Q. What did the ancient priests do with offerings and money taken to the temple?
For the most part, the money and other offerings (animal sacrifices, grain, etc.) were used to fund the activities of Israel’s worship center, which was first the tabernacle and then the temple, and to provide a living for the priests and Levites who worked there.
(Although the tribe of Levi had no territorial inheritance within Israel, the Levites had their own individual homes where they lived when they weren’t on duty at the temple, and they worked the fields around them to provide some of their own support. But when they were on duty, they were fed and clothed from the offerings that worshipers brought. This was necessary to make up for their lack of a tribal territory.)
However, there was one other important way that these offerings were used. The law of Moses also told the Israelites:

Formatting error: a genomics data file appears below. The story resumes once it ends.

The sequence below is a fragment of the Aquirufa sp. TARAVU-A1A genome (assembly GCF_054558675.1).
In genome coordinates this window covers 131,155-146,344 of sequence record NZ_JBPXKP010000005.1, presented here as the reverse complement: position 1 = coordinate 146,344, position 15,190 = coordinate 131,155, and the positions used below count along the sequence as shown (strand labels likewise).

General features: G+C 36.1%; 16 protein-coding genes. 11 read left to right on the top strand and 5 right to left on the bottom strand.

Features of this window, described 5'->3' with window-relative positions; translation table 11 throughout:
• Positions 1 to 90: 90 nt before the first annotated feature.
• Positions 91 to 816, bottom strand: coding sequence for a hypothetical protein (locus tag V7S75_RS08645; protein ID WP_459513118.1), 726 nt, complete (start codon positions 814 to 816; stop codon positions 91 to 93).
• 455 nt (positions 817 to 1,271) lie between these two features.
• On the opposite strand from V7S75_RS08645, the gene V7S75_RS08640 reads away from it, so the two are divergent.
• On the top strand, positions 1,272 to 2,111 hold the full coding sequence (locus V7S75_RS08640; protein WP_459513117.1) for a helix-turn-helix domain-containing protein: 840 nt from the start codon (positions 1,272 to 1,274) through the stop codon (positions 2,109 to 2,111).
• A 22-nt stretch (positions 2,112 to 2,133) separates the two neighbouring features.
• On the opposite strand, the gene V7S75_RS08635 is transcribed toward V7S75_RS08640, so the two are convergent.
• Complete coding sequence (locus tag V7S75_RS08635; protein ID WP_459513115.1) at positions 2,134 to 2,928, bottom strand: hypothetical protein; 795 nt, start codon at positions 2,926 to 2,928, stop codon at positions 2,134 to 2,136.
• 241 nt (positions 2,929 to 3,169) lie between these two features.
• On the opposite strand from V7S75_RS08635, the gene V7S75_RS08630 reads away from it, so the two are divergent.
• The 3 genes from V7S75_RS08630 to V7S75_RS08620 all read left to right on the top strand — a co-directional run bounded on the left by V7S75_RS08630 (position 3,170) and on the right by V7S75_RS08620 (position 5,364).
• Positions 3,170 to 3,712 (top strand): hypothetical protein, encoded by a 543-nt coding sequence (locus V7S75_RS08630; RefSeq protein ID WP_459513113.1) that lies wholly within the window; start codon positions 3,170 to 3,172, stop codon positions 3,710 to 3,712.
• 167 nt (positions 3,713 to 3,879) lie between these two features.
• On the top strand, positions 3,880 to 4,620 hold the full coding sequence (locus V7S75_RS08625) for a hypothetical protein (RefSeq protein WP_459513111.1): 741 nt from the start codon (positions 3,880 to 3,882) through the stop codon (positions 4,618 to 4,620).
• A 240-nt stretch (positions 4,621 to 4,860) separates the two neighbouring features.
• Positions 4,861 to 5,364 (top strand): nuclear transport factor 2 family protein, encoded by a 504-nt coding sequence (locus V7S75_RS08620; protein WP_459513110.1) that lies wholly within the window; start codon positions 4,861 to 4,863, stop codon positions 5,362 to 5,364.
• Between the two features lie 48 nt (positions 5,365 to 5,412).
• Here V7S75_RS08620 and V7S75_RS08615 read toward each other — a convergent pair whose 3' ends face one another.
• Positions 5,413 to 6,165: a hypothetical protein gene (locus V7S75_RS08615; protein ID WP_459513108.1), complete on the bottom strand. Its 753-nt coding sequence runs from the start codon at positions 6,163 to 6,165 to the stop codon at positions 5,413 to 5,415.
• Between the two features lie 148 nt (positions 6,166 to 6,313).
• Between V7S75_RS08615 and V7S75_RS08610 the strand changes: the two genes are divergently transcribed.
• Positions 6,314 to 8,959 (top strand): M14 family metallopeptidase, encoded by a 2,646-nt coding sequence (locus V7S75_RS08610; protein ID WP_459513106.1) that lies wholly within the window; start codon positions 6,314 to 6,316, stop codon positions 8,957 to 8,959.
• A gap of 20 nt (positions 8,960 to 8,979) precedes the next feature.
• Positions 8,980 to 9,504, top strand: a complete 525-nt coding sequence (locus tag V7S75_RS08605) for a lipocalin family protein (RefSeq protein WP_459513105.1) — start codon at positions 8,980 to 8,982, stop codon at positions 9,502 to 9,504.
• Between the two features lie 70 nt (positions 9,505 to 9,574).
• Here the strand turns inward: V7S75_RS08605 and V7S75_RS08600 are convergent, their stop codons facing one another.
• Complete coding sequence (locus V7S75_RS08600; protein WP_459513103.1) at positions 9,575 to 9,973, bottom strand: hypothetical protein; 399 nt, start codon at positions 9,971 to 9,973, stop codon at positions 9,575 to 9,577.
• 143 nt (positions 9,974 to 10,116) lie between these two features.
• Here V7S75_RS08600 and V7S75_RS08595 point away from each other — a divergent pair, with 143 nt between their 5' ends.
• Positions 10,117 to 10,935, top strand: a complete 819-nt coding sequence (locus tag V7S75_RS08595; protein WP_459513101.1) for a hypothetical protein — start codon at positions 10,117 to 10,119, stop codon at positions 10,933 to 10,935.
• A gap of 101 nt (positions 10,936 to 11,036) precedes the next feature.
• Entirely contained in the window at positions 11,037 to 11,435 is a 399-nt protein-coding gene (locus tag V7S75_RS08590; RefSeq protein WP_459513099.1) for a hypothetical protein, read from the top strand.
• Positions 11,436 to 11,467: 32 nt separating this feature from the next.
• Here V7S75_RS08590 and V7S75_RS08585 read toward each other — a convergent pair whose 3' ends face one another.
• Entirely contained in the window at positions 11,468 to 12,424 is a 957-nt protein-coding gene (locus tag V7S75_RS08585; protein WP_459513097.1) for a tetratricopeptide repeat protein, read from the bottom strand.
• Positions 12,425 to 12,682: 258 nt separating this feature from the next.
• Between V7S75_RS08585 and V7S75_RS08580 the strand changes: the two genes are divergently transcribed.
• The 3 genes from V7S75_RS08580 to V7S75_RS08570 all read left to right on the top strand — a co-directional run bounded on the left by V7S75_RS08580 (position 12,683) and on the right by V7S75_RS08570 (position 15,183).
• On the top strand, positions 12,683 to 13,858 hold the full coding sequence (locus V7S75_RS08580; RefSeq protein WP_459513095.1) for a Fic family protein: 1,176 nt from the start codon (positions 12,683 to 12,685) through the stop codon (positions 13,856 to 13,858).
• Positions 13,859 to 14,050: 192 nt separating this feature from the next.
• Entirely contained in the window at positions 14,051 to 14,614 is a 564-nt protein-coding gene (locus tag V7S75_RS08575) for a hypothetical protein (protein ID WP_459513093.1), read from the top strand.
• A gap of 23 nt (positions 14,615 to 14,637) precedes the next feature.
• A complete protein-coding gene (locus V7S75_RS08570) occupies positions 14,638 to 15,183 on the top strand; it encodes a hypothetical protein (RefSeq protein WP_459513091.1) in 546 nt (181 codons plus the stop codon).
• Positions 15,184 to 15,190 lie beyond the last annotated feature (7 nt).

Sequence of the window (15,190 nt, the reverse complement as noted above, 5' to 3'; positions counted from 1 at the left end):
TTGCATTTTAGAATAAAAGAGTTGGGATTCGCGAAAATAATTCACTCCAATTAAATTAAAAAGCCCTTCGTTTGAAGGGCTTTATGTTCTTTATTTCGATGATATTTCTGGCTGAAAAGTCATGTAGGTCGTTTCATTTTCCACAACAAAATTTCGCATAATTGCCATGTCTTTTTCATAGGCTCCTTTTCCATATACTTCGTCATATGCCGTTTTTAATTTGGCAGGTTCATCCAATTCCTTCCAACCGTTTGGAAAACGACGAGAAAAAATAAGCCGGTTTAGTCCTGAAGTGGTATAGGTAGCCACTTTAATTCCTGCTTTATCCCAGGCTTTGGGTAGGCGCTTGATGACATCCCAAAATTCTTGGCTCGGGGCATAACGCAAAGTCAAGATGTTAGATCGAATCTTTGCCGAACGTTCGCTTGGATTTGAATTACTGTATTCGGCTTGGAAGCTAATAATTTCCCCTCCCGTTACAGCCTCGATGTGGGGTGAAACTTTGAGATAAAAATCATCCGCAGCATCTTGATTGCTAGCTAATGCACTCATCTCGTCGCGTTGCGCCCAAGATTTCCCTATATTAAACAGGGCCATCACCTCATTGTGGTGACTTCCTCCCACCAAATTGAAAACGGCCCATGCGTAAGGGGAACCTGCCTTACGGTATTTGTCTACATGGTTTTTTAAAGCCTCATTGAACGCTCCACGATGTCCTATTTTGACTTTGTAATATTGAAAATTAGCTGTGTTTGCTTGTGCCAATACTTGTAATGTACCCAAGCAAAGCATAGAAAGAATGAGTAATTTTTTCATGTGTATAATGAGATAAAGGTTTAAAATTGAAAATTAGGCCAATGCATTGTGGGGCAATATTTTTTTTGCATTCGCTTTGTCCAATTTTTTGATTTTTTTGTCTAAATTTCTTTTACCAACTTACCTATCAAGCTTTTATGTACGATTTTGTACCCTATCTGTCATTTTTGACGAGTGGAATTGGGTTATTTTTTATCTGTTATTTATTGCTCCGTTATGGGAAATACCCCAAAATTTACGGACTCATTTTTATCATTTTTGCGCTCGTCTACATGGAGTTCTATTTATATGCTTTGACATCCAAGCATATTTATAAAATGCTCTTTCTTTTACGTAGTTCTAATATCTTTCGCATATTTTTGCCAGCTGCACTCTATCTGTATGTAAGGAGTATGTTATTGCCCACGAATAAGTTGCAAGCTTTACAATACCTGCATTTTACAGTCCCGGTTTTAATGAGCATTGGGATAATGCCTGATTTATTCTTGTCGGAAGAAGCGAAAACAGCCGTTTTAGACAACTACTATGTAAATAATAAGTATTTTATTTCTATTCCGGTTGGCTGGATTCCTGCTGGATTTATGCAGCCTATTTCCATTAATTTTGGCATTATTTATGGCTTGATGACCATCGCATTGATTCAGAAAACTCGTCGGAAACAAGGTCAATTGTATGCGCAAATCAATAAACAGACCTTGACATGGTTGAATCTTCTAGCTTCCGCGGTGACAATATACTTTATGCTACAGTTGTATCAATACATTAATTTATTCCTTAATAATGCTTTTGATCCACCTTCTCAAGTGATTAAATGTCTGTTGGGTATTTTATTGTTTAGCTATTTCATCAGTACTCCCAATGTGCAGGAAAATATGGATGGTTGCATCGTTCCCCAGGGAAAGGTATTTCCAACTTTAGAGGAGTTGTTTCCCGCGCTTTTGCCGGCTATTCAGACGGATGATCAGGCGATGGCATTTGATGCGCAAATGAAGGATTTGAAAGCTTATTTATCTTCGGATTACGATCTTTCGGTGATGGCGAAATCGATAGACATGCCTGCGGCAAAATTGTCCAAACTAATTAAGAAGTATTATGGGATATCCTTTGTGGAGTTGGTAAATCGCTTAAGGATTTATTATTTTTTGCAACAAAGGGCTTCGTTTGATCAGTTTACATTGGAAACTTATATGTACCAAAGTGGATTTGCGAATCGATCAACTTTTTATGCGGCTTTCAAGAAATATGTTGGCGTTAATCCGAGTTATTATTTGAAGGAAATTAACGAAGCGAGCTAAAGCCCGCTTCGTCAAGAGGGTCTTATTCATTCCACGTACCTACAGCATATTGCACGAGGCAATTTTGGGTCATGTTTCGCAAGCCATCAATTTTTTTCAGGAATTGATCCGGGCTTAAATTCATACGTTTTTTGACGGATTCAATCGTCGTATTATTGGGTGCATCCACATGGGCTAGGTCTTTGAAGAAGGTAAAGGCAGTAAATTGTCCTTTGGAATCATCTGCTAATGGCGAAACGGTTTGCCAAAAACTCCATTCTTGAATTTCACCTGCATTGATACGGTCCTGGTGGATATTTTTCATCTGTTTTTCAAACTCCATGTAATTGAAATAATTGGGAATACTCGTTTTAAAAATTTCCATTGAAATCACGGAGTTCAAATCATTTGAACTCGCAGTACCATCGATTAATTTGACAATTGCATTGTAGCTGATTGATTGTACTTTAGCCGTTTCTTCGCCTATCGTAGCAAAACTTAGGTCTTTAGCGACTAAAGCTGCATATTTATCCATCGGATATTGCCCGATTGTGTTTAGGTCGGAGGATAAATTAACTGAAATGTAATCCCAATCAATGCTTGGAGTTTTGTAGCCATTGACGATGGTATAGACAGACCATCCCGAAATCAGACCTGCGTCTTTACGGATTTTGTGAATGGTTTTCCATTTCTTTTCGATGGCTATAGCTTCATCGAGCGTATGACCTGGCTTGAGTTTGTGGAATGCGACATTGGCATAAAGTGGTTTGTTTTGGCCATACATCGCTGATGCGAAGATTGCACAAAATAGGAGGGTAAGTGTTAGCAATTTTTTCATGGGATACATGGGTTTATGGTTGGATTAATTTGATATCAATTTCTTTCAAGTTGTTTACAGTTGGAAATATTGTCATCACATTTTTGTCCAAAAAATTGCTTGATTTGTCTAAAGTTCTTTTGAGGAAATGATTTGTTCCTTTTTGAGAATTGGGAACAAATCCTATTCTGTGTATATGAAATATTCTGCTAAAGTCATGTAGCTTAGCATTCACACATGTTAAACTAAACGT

At the end of every three years, bring all the tithes of that year’s produce and store it in your towns, so that the Levites (who have no allotment or inheritance of their own) and the foreigners, the fatherless and the widows who live in your towns may come and eat and be satisfied, and so that the Lord your God may bless you in all the work of your hands.
In other words, as I explain in my study guide to Deuteronomy and Hebrews, “every third year, the tithe [one tenth of the year’s produce] was gathered and stored locally to provide for the poor. These were the food banks of ancient Israel.”
In the guide I then ask these group discussion questions:
• Should followers of Jesus today give a tenth of their income to God? If so, should they give all of it to their church, or can they also give some of it to help the needy?
• Are there food banks or soup kitchens in your community? Have any of your group members volunteered there? If so, ask them to share about their experiences. (Your group may wish to arrange a time to serve together at one of these places.)
We today can support a community life of worship and help those in need by emulating the generosity that is modeled for us in ancient Israel’s system of tithes and offerings.